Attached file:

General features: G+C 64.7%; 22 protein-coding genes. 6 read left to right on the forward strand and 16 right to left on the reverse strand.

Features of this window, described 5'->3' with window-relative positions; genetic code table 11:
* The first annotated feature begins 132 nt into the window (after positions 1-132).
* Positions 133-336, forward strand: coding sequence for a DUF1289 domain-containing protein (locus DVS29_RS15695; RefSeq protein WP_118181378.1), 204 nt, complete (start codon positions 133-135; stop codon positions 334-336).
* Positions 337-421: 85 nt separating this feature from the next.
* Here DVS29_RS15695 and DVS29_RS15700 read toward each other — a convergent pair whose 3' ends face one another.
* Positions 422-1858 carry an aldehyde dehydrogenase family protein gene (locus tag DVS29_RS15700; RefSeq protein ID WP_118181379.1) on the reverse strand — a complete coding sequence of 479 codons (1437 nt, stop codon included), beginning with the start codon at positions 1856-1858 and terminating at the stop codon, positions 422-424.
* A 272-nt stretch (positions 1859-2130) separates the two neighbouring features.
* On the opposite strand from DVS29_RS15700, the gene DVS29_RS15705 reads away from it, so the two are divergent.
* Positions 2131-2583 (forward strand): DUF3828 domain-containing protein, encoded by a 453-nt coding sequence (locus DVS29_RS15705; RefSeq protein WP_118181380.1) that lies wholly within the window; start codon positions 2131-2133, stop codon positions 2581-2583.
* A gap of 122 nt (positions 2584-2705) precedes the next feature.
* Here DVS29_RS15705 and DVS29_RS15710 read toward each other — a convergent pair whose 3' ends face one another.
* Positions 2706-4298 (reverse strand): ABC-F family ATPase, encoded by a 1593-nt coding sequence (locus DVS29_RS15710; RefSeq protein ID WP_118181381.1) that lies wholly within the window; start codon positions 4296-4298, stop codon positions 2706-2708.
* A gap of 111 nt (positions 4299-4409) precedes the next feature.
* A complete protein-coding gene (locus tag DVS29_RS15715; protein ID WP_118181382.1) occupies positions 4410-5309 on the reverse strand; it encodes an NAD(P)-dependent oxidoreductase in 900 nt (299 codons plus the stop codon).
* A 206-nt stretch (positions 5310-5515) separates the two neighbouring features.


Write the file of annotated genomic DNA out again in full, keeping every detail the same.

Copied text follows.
General features: G+C 64.7%; 22 protein-coding genes. 6 read left to right on the forward strand and 16 right to left on the reverse strand.

Features of this window, described 5'->3' with window-relative positions; genetic code table 11:
* The first annotated feature begins 132 nt into the window (after positions 1-132).
* Positions 133-336, forward strand: coding sequence for a DUF1289 domain-containing protein (locus DVS29_RS15695; RefSeq protein WP_118181378.1), 204 nt, complete (start codon positions 133-135; stop codon positions 334-336).
* Positions 337-421: 85 nt separating this feature from the next.
* Here DVS29_RS15695 and DVS29_RS15700 read toward each other — a convergent pair whose 3' ends face one another.
* Positions 422-1858 carry an aldehyde dehydrogenase family protein gene (locus tag DVS29_RS15700; RefSeq protein ID WP_118181379.1) on the reverse strand — a complete coding sequence of 479 codons (1437 nt, stop codon included), beginning with the start codon at positions 1856-1858 and terminating at the stop codon, positions 422-424.
* A 272-nt stretch (positions 1859-2130) separates the two neighbouring features.
* On the opposite strand from DVS29_RS15700, the gene DVS29_RS15705 reads away from it, so the two are divergent.
* Positions 2131-2583 (forward strand): DUF3828 domain-containing protein, encoded by a 453-nt coding sequence (locus DVS29_RS15705; RefSeq protein WP_118181380.1) that lies wholly within the window; start codon positions 2131-2133, stop codon positions 2581-2583.
* A gap of 122 nt (positions 2584-2705) precedes the next feature.
* Here DVS29_RS15705 and DVS29_RS15710 read toward each other — a convergent pair whose 3' ends face one another.
* Positions 2706-4298 (reverse strand): ABC-F family ATPase, encoded by a 1593-nt coding sequence (locus DVS29_RS15710; RefSeq protein ID WP_118181381.1) that lies wholly within the window; start codon positions 4296-4298, stop codon positions 2706-2708.
* A gap of 111 nt (positions 4299-4409) precedes the next feature.
* A complete protein-coding gene (locus tag DVS29_RS15715; protein ID WP_118181382.1) occupies positions 4410-5309 on the reverse strand; it encodes an NAD(P)-dependent oxidoreductase in 900 nt (299 codons plus the stop codon).
* A 206-nt stretch (positions 5310-5515) separates the two neighbouring features.